It’s imperative that all allowances be spelled out in writing and attached to the purchase contract documents. Change orders are common during the construction process, and these too should be defined in writing. They will be added to the purchase price or paid in advance.
New construction purchases in Massachusetts follow the same basic legal process as already-owned homes. The parties first execute an Offer to Purchase which spells out the very basics of the transaction: down payment and purchase price, closing date, and financing contingency. After the offer is signed, the parties will sign the Purchase and Sale Agreement. As a buyer, the detailed specifications, amenities and agreed upon allowances must be incorporated into the contract, along with the floor and elevation plans, if any.
The proposed purchase and sale agreement will likely track the so-called “standard form,” but the builder will typically add a detailed rider, which is completely different than the usual seller rider seen in existing home contracts. The builder rider will have provisions dealing with how change orders are handled, that the builder is not responsible for cracking due to climatic changes, and may attempt to hold the buyer’s feet to the fire with respect to getting his financing in place. A lot of builders will try to limit the availability of holdbacks at closing. I would push back on this important item of leverage for buyers. Some of the large national builders such as Pulte will even claim that their contracts are “non-negotiable.” This is nonsense. Everything is negotiable these days.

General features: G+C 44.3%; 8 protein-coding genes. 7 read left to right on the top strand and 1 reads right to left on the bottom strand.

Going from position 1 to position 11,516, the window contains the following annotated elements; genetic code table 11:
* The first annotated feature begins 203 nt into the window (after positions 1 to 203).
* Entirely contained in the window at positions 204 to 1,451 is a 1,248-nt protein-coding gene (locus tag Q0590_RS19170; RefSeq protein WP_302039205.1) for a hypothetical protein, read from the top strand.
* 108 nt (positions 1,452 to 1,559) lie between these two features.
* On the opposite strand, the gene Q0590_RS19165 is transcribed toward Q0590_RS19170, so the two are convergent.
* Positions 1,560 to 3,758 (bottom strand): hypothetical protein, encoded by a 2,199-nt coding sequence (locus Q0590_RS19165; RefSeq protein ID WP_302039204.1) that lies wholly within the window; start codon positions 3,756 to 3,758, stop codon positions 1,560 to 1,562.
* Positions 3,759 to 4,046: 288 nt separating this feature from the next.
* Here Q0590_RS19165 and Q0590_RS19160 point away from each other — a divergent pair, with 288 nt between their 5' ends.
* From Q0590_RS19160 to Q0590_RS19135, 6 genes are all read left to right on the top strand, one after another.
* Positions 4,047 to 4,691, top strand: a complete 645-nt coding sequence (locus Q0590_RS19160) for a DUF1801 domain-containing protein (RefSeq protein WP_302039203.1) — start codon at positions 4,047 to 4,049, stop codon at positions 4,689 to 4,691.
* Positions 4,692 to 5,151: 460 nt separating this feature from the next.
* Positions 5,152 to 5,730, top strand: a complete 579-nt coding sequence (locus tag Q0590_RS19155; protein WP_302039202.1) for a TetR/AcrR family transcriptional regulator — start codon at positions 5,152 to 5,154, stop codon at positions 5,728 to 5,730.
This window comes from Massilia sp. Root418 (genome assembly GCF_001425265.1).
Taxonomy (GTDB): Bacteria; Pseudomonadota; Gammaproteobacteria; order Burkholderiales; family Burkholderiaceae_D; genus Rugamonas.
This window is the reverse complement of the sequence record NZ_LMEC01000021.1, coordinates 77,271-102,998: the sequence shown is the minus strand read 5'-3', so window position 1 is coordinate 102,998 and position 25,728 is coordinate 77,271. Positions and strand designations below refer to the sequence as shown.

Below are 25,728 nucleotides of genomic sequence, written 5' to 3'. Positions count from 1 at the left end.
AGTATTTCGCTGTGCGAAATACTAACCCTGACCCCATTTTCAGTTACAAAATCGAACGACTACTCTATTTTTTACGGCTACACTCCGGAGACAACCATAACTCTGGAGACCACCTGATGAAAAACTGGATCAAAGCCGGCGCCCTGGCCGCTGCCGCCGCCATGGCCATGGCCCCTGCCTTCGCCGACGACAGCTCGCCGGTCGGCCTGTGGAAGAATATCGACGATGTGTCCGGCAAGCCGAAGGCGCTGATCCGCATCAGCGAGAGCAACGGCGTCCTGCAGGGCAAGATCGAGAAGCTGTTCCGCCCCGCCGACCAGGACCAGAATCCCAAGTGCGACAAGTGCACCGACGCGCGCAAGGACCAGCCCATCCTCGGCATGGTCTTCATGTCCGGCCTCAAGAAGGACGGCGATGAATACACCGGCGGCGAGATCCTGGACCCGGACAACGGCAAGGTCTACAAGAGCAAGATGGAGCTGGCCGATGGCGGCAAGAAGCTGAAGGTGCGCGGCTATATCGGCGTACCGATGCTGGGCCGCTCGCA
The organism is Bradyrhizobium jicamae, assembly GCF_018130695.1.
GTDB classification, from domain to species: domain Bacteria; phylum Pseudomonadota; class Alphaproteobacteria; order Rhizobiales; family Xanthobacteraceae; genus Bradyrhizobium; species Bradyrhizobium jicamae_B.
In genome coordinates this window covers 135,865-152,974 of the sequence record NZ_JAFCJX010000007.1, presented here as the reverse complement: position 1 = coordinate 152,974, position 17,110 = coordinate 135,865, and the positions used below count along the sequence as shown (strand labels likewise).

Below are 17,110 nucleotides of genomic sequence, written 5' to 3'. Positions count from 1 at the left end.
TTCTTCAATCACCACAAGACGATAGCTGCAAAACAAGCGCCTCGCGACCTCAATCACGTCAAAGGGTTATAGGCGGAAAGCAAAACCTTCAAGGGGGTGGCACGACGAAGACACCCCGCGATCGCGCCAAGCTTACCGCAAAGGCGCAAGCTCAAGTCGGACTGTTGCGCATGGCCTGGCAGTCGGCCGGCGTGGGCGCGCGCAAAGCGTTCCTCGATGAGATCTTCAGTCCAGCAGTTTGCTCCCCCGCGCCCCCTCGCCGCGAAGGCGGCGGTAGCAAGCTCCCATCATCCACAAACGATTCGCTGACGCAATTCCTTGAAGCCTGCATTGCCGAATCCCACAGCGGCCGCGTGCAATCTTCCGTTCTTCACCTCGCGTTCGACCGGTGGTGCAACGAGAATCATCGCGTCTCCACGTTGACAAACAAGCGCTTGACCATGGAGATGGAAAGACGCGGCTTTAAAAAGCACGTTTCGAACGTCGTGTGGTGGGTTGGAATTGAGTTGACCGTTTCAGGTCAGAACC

Hiring an experienced real estate attorney will tip the balance back to the buyer, and the attorney should have a comprehensive buyer rider in place to protect you in case there are title issues or you suddenly lose your financing. Because there are often delays with new construction, one of the most important rider provisions for buyers is a clause which will give buyer’s protection in case they lose their rate lock due to a delay.
Most new construction buyers in Massachusetts will take out a conventional mortgage loan, with the builder responsible for financing the actual construction through his own construction loan. Some builders, especially national ones, will have their own mortgage lending for their projects, but they often don’t offer the best rates and terms. Sometimes, buyers will finance the construction through a construction loan under which the borrower pays interest only through the construction process, and is then converted to a conventional mortgage once the home is completed. I would counsel buyers to avoid taking on the financial responsibility of a construction loan. As with all lending, shop around and compare apples to apples.